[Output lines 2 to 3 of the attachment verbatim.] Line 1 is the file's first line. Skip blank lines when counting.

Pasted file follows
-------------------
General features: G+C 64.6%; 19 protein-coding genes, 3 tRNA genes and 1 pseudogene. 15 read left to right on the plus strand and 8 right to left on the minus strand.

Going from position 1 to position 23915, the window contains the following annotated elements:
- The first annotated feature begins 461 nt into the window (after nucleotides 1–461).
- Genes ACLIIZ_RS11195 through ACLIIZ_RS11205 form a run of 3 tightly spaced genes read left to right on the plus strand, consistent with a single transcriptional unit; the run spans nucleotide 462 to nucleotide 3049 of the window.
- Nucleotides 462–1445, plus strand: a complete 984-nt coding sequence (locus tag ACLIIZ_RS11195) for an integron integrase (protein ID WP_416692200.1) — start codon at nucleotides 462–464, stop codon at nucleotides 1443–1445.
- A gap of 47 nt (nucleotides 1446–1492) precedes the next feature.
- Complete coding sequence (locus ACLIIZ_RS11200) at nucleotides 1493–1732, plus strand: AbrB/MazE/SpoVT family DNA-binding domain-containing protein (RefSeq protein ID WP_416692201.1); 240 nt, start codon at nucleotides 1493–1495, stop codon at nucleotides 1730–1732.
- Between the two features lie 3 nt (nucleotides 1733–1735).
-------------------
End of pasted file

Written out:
Going from position 1 to position 23915, the window contains the following annotated elements:
- The first annotated feature begins 461 nt into the window (after nucleotides 1–461).